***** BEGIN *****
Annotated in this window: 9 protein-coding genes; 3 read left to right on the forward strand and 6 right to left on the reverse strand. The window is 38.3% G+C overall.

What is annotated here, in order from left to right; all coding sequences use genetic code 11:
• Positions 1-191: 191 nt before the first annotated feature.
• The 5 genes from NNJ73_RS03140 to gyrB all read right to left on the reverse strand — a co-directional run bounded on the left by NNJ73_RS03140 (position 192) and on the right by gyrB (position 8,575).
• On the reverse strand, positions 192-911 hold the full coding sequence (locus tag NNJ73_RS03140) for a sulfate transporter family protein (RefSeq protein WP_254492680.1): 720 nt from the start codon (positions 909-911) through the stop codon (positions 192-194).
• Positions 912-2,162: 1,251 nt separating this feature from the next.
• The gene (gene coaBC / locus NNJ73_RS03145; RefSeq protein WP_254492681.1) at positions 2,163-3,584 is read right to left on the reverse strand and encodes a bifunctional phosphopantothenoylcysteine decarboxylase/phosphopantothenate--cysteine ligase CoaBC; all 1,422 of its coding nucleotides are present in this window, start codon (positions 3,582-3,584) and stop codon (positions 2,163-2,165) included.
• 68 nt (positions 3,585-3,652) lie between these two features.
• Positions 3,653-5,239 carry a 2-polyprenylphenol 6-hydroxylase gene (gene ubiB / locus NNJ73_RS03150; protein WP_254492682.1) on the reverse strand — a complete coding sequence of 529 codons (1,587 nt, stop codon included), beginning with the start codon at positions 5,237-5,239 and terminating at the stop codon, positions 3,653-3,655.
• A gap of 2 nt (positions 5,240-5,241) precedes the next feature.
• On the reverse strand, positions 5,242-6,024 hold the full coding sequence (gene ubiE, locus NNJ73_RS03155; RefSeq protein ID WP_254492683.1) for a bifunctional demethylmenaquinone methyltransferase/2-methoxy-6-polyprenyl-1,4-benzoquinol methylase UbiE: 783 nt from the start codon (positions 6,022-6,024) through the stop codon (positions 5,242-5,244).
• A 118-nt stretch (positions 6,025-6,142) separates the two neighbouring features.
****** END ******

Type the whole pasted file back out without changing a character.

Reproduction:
Annotated in this window: 9 protein-coding genes; 3 read left to right on the forward strand and 6 right to left on the reverse strand. The window is 38.3% G+C overall.

What is annotated here, in order from left to right; all coding sequences use genetic code 11:
• Positions 1-191: 191 nt before the first annotated feature.
• The 5 genes from NNJ73_RS03140 to gyrB all read right to left on the reverse strand — a co-directional run bounded on the left by NNJ73_RS03140 (position 192) and on the right by gyrB (position 8,575).
• On the reverse strand, positions 192-911 hold the full coding sequence (locus tag NNJ73_RS03140) for a sulfate transporter family protein (RefSeq protein WP_254492680.1): 720 nt from the start codon (positions 909-911) through the stop codon (positions 192-194).
• Positions 912-2,162: 1,251 nt separating this feature from the next.
• The gene (gene coaBC / locus NNJ73_RS03145; RefSeq protein WP_254492681.1) at positions 2,163-3,584 is read right to left on the reverse strand and encodes a bifunctional phosphopantothenoylcysteine decarboxylase/phosphopantothenate--cysteine ligase CoaBC; all 1,422 of its coding nucleotides are present in this window, start codon (positions 3,582-3,584) and stop codon (positions 2,163-2,165) included.
• 68 nt (positions 3,585-3,652) lie between these two features.
• Positions 3,653-5,239 carry a 2-polyprenylphenol 6-hydroxylase gene (gene ubiB / locus NNJ73_RS03150; protein WP_254492682.1) on the reverse strand — a complete coding sequence of 529 codons (1,587 nt, stop codon included), beginning with the start codon at positions 5,237-5,239 and terminating at the stop codon, positions 3,653-3,655.
• A gap of 2 nt (positions 5,240-5,241) precedes the next feature.
• On the reverse strand, positions 5,242-6,024 hold the full coding sequence (gene ubiE, locus NNJ73_RS03155; RefSeq protein ID WP_254492683.1) for a bifunctional demethylmenaquinone methyltransferase/2-methoxy-6-polyprenyl-1,4-benzoquinol methylase UbiE: 783 nt from the start codon (positions 6,022-6,024) through the stop codon (positions 5,242-5,244).
• A 118-nt stretch (positions 6,025-6,142) separates the two neighbouring features.